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1791 Charles Biddle and James Ash Signatures - Deed Poll Philadelphia

1791 Charles Biddle and James Ash Signatures - Deed Poll Philadelphia


This is a deed poll for a writ of 'fieri facias' or writ of execution for James Ash (1749-1830), High Sherrif of Philadelphia, to sell the property of James, Matthias, Derrick, and Daniel Lukens to recover money for Rebecca Lukens. Property of the deceased father, Derrick Lukens, was to be sold at public auction at the 'House of Mrs Grover, Innkeeper at the Sign of The King of Prussia' in Germantown, PA. George Leonhard bought the property next to Limekiln Road in Bristol Township, PA.

High Sheriff of Philadelphia James Ash, was Lt. James Ash during the Revolutionary War and served as a lieutenant under Brig. General John Cadwalader Philadelphia Brigade Continental Army 1777. Ash had a long life, lived to be 81 years old, and had 24 children by 3 wives. He was buried in Christ Church Burial Ground at Arch Street and 5th Street Philadelphia.

A second and more important signature on this deed poll is that of Charles Biddle (1745-1821). He was a mariner merchant’s apprentice in 1759, and a merchant captain from 1762 through the Revolution. In January, 1776 he joined Captain Cowperthwait's Company of the Quaker Light Infantry and as part of that company, participated, as a sailor, in the work around of the British fleet's blockade of American ports.'s%20Company%20of%20the%20Quaker%20Light%20Infantry%20charles%20biddle&f=false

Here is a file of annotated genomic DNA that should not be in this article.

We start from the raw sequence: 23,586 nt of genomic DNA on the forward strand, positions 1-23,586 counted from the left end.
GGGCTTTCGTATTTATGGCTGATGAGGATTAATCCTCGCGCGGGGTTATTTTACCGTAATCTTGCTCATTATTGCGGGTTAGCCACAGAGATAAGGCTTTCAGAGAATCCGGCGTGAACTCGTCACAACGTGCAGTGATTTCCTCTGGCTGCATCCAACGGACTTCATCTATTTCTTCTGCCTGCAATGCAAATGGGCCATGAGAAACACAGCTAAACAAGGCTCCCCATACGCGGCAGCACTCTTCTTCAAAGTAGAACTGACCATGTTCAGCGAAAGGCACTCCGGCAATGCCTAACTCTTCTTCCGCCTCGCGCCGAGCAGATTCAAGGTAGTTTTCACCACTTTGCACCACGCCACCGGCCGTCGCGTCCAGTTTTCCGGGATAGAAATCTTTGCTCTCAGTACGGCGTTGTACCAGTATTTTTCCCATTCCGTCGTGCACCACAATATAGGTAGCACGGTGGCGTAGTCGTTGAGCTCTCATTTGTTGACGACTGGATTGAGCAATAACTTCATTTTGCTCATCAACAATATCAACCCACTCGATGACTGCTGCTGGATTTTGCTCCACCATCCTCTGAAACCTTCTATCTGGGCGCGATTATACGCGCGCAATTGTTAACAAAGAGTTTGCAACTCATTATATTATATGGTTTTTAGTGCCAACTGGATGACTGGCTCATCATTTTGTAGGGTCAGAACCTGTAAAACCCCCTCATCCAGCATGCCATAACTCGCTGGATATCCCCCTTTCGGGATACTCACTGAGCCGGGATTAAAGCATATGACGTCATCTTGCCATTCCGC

He married Hannah Shephard in 1778while serving in Beaufort, North Carolina. In 1784 he was elected to Pennsylvania’s Supreme Executive Council and became vice president of the Council under Benjamin Franklin in 1785 where he served for two years (October 10, 1785 until October 31, 1787). He became the prothonotary of the Philadelphia Common Pleas Court and served from 1791-1809, was  a member of the state Senate from 1810-1814, was a founder of the Pennsylvania Academy of the Fine Arts in 1805, a charter member of the Society of the Cincinnati in 1783, and a director of the Bank of Philadelphia from 1793 until his death, on April 4, 1821. 

Land deeds like this one are sometimes the only information available to us about life during the 18th and early 19th centuries. From this type of document, we learn where people lived, their status in life, the amount of land they owned, who their neighbors were, and the names of their wives and children. Many times a child or wife's name will appear in these deeds that has been omitted from the genealogical records of our ancestors. To find the true story of your ancestors, land deeds and other contemporaneous documents are the most important documents to use.

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